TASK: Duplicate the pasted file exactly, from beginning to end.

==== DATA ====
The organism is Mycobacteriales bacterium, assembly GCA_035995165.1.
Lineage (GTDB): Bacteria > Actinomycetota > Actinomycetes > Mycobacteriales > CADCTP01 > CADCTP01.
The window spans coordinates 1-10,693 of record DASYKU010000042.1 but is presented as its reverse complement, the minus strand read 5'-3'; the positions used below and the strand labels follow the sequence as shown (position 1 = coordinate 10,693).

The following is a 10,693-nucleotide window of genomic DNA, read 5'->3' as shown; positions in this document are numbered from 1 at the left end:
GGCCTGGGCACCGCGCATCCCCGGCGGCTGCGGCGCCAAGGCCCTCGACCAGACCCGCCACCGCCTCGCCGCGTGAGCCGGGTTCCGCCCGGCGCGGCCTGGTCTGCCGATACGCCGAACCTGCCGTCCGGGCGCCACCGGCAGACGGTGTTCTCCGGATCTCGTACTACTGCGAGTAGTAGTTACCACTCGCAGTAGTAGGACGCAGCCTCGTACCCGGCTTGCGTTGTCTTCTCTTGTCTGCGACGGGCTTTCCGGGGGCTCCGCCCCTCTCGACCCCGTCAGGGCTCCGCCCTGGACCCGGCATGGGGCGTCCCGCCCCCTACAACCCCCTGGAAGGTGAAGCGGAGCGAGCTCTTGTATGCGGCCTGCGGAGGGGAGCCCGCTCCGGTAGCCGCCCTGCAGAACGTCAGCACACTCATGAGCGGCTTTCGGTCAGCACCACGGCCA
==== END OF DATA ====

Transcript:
The organism is Mycobacteriales bacterium, assembly GCA_035995165.1.
Lineage (GTDB): Bacteria > Actinomycetota > Actinomycetes > Mycobacteriales > CADCTP01 > CADCTP01.
The window spans coordinates 1-10,693 of record DASYKU010000042.1 but is presented as its reverse complement, the minus strand read 5'-3'; the positions used below and the strand labels follow the sequence as shown (position 1 = coordinate 10,693).

The following is a 10,693-nucleotide window of genomic DNA, read 5'->3' as shown; positions in this document are numbered from 1 at the left end:
GGCCTGGGCACCGCGCATCCCCGGCGGCTGCGGCGCCAAGGCCCTCGACCAGACCCGCCACCGCCTCGCCGCGTGAGCCGGGTTCCGCCCGGCGCGGCCTGGTCTGCCGATACGCCGAACCTGCCGTCCGGGCGCCACCGGCAGACGGTGTTCTCCGGATCTCGTACTACTGCGAGTAGTAGTTACCACTCGCAGTAGTAGGACGCAGCCTCGTACCCGGCTTGCGTTGTCTTCTCTTGTCTGCGACGGGCTTTCCGGGGGCTCCGCCCCTCTCGACCCCGTCAGGGCTCCGCCCTGGACCCGGCATGGGGCGTCCCGCCCCCTACAACCCCCTGGAAGGTGAAGCGGAGCGAGCTCTTGTATGCGGCCTGCGGAGGGGAGCCCGCTCCGGTAGCCGCCCTGCAGAACGTCAGCACACTCATGAGCGGCTTTCGGTCAGCACCACGGCCA